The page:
How does a mom of boys parent her sons? This is not a new question. Edith Roosevelt, TR’s wife and the First Lady who brought us to the 20th century, had four curious, adventurous boys.
How did Edith manage her boys? Here are 6 tips from Edith’s
Let Dad play rough.
Edith knew to let Dad play with the boys. Gifford Pinchot, the Chief Forester of the USA, came to visit when Teddy was Governor of New York State. When he arrived the mansion was “under ferocious attack from a band of invisible Indians, and the Governor was helping a houseful of children to escape by lowering them out of a second-story window on a rope.” After everyone was safe, Gifford and TR had a friendly boxing match, then they got down to discussing their business.
|Theodore Roosevelt and his sons Ted Jr, Archie, Quentin, Kermit|
Give them space.
Edith was privileged to live in large places that provided outdoor space for her boys to play. But she also recognized that her husband needed space, too, which was hard to find at their home, Sagamore Hill, and at the White House when both were constantly swarming with things and people demanding his attention. So Edith purchased a wooded lot in Virginia far off the beaten path complete with a rustic cabin called Pine Knot. Unfinished inside and no road access, this cabin was little more than a roof over your head with a fireplace. And when the pressures of life were too much, the Roosevelts could retreat to the cabin with just their family. Of course, Edith secretly had Secret Service men hiding in the woods for protection, but Teddy didn’t know. He would have just said he didn’t need it. Edith knew not to tell him so he could keep sense of adventure.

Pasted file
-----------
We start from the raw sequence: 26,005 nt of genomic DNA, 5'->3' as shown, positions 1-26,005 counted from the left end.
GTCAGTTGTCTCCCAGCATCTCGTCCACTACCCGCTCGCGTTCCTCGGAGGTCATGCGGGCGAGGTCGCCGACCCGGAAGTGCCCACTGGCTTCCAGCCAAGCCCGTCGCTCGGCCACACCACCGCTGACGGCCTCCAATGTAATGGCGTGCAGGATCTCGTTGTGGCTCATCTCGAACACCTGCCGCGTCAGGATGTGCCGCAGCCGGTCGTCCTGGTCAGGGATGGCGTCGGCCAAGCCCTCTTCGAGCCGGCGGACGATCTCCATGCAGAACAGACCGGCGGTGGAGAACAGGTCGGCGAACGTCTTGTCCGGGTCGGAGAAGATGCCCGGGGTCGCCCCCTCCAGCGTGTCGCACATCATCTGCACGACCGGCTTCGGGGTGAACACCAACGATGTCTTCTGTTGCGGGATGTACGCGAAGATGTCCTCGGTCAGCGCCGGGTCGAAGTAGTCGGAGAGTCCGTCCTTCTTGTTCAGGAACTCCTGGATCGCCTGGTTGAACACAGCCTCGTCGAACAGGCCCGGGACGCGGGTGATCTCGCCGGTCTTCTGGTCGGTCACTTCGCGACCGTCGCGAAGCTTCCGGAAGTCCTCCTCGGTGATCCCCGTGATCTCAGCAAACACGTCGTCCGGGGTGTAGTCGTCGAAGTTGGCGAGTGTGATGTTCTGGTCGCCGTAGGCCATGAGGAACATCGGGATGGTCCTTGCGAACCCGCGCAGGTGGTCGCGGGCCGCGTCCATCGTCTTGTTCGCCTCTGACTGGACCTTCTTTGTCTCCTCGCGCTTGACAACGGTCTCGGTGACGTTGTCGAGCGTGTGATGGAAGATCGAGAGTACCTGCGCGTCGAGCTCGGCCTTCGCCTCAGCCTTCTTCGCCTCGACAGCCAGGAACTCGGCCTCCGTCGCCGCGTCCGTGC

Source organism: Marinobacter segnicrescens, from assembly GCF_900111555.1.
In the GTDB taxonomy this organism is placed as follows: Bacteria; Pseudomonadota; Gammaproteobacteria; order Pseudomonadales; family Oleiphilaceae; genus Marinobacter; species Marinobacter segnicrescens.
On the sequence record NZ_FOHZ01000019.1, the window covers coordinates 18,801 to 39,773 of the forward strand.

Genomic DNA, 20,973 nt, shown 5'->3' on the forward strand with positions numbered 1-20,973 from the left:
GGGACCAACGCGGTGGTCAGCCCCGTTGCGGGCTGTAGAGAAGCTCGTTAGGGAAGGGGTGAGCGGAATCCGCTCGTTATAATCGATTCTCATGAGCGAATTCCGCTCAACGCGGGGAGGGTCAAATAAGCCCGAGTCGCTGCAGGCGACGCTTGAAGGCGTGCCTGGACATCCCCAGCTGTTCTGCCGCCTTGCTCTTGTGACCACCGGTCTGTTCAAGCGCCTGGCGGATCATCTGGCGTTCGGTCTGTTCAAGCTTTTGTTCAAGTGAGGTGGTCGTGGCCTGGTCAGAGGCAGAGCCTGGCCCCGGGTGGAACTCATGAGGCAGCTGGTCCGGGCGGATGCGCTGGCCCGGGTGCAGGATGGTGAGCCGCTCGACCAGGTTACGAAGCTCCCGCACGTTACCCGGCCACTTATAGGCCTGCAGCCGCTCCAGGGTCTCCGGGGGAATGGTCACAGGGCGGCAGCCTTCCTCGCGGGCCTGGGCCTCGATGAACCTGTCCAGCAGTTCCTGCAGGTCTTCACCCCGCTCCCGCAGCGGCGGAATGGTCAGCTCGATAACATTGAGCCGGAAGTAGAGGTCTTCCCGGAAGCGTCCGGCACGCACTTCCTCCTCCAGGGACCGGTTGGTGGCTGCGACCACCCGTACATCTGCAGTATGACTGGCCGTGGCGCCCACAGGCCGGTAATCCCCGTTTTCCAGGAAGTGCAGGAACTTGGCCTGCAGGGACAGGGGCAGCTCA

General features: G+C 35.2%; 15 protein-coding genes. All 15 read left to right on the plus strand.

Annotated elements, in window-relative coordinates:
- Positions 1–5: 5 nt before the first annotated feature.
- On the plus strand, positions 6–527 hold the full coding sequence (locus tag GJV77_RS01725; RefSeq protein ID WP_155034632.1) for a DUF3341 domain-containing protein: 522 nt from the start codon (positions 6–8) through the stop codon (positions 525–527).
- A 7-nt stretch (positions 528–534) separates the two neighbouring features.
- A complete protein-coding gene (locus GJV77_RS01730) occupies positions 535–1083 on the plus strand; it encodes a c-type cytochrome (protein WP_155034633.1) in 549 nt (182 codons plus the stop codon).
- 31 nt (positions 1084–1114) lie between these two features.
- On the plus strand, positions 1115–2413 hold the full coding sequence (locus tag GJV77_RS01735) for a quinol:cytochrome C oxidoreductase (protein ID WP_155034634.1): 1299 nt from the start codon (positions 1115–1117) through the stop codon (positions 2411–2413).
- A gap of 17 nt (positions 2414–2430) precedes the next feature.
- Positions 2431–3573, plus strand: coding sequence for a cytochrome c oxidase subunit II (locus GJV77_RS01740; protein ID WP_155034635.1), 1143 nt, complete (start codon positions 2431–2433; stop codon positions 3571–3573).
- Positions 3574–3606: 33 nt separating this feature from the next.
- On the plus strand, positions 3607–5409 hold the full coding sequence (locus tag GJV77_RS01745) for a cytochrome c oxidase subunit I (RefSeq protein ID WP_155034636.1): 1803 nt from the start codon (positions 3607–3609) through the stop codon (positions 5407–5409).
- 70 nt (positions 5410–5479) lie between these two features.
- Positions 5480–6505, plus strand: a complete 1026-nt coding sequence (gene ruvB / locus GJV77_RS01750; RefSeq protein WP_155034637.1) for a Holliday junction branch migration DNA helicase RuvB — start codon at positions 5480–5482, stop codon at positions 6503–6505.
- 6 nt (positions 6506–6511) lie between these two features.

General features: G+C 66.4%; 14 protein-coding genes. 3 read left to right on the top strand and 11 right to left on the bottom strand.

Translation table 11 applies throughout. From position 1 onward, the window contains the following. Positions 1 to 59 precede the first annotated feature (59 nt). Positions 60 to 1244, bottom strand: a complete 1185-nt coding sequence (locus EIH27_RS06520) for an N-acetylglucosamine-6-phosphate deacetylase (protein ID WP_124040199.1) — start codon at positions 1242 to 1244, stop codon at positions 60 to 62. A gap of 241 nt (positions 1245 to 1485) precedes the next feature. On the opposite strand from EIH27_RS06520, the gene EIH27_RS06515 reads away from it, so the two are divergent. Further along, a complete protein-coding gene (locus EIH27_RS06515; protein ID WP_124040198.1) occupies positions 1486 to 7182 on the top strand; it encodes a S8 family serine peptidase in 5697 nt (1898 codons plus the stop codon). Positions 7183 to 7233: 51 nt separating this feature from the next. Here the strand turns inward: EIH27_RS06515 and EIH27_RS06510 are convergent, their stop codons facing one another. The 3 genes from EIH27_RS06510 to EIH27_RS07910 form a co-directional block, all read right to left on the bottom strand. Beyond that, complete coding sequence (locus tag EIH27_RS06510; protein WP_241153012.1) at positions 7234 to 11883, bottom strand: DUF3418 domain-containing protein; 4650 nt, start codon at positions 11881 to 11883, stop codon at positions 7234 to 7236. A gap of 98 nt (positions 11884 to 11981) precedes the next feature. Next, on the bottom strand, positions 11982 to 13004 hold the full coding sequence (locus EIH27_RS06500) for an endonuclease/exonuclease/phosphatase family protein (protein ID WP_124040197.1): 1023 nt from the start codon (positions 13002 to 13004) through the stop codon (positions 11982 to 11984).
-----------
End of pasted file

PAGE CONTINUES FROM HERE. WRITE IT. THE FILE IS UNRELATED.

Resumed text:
|Pine Knot, Roosevelt's rustic get away|
Major on the majors.
Edith had lots of opportunities to choose her battles when it came to her son, Quentin, who was an elementary schooler while in the White House. Apparently in school, Quentin was doing things like dancing when coming into the classroom and drawing instead of doing math problems. The teacher had enough and asked the parents to come in for a conference. Teddy and Edith wrote to the teacher: “If you find him defying your authority or committing any serious misdeeds let me know and I will whip him…” but “I should not be called in merely for such offenses.” Edith had another chance to pick her battles when Kermit was five. During church, he pulled out a baby tooth. He was so excited, he held it up so everyone could see. Edith just pretended to be deep in prayer.
|Edith and Quentin|
Let them have adventure.
Quentin led a group of young boys in Washington who were called “The White House Gang.” They would climb on the White House roof and roll a snowball down onto a guard. They fired spitballs at Andrew Jackson’s portrait. They climbed magnolia trees on the White House grounds. They attacked TR with pillows during a sleepover. When Edith was hosting an Italian statesman for tea, Quentin and his gang hid in the skylight to spy on them. They began to mimic Italian while pretending to have a monocle. Edith heard them, looked up, and called “Quentin!” The Italian looked up in surprise and dropped his eyeglass into his tea. When her boys were older, she encouraged and allowed adventure on a grander scale. Teddy of course, had always been adventurer at his ranch out west. The boys were able to go along with dad various times for weeks at a time. After the White House years, Teddy and Kermit went on a National Geographic sponsored safari to Africa. As they pulled away for their year-long adventure, Kermit noted that Mom looked perfectly calm and self-possessed although he was sure that her heart was almost broken. Teddy and Kermit also went on a Brazilian expedition into parts that had not yet been explored along the Paraguay River. Kermit, who was working for the Brazilian railroad at the time was given 6 months off to join Dad on this adventure. Later they also went on a hunting expedition in Central Asia.